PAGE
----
Preservation Month & Poster
2017 is the 35th consecutive year New Mexico has celebrated Heritage Preservation Month, and marks the 30th year HPD has issued a poster. Originated by the National Trust for Historic Preservation in 1973 most states, including New Mexico, mark May as Preservation Month. Our poster is available by contacting HPD at 505-827-6320. The photograph of Almeta Williams was taken in 1943 by FSA photographer Jack Delano as part of a series of portraits he shot of American workers during the Great Depression. She was employed by the Atchison, Topeka & Santa Fe Railway in Clovis at the time.
The Cultural Diversity theme illustrated on this year’s poster was inspired by the National Park Service initiative to achieve a more accurate and diverse representation of the groups of people who have shaped our history and culture. NPS is providing grants to document the history of African Americans, Asian Americans, the LGBTQ community, Native Americans, women, and Hispanics. National monuments and landmarks were established in recent years to recognize these groups, who also are better represented in the National Register.
HPD received a diversity grant that made it possible to hold a tribal summit to determine Native American preservation needs and design a digital app tailored to documenting cultural sites on Indian lands. Earlier this year, the Dunbar Elementary School in Vado was listed in the National Register of Historic Places. The nomination includes a history of African Americans in New Mexico, including the 1920s when Jim Crow laws were passed that led to building Dunbar in the tiny border town. Vado is the only extant community settled by blacks in New Mexico.
There are more than 30 preservation events statewide in May, many of them listed in the Calendar of Events. The Calendar can inspire a hike, bike ride, or road trip to places unexplored in New Mexico or be a guide for exploring cultural heritage. It was compiled by the New Mexico Heritage Preservation Alliance, the only statewide preservation nonprofit in New Mexico. NMHPA helps facilitate sponsorship of the annual poster.
Since the 1970s, the Cultural Properties Review Committee has presented Heritage Preservation Awards for outstanding preservation achievements. Individuals, organizations, authors, local heroes, businesses and agencies have received awards for significant contributions to preserving architecture, archaeological sites, language, cultural landscapes, and less tangible elements of our culture. Grassroots preservationists, architects, archaeologists, and people who have made it a point to familiarize their community with the value of preservation have won preservation awards.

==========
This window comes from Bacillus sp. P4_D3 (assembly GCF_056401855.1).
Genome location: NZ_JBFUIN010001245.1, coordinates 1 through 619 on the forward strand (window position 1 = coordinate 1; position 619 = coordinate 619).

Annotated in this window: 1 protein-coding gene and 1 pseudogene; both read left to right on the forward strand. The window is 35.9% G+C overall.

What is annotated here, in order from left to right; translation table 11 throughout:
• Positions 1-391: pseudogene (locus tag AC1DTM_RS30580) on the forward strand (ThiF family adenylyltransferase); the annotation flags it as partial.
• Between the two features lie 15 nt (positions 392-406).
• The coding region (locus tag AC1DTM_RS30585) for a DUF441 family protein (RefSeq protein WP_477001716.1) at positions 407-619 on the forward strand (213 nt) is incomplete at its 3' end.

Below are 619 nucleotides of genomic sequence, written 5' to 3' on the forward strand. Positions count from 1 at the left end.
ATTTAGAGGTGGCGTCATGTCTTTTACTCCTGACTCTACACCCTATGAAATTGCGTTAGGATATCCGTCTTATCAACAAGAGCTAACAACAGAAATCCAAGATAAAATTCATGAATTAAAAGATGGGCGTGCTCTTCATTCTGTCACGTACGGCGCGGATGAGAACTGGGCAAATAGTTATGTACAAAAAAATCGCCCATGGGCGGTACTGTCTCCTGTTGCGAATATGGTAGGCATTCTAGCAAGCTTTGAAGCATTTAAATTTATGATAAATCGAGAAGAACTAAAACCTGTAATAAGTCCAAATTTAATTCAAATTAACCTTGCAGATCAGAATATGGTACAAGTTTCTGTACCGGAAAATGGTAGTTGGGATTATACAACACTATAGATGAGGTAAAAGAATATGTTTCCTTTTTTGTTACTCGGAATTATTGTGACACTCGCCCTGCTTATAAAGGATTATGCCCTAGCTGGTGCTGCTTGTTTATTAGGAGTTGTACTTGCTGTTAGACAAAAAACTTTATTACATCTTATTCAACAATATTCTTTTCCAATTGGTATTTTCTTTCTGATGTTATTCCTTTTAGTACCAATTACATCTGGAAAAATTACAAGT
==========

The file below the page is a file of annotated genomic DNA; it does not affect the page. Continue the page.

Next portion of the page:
2016 Award Recipients
- Victoria T. Jacobson—for advocating preservation and sustainability as a National Park Service architect, and for 10 years dedicated to the New Mexico Heritage Preservation Alliance.
- Laurel Wallace—for writing two substantial volumes that became the standard guides for preserving historic roads, structure, and roadside architecture in New Mexico.
- C. Dean Wilson—for becoming the foremost authority in the identification and interpretation of Southwestern Native American ceramics.
- Norman B. Nelson—for 20 years devoted to building site steward programs and for his leadership of New Mexico SiteWatch at HPD.
- MainStreet de Las Vegas—for preserving New Mexico’s first volunteer firehouse, the E. Romero Hose and Fire Company building in Las Vegas.
Community Preservation Planning
- Gallup MainStreet Arts & Cultural District—for the organization’s leadership in establishing the Gallup Commercial Historic District.
- Silver City MainStreet Project—for preserving the Silco Theater, and re-opening it as a first-run movie house in 2015.
- Corrales Historical Society, Corrales Fire Department, Village of Corrales, Crocker Ltd.—for preserving San Ysidro Church after it was damaged in a severe 2013 storm.
- Old Santa Fe Association—for 90 years of pioneering preservation advocacy, including establishment of one of the first local preservation ordinances in the nation.
- Marilyn Burchett—for editing hundreds of Lincoln County family histories and compiling them into Lincoln County, New Mexico, Tells Its Stories.
- Rose Spader & Debra Speck—for researching and writing your family history and tying it to important New Mexico events in the historical novel, Overturned Bucket.
- David Pike— for writing the historical roadmap to the Official Scenic Historic Markers, Roadside New Mexico: A Guide to Historic Markers, published in 2004 and 2015.
State Historian’s Award for Excellence in N.M. Scholarship
- Drs. Charles H. Harris, III & Louis Ray Sadler—for writing a body of work that has earned them recognition as the leading scholars of the Mexican Revolution and the early twentieth century in the Southwest.
- Marcia Keegan—for documenting the cultures of New Mexico’s 19 pueblos and the Navajo Nation in photographs published in books and are part of the permanent collections of local and national museums.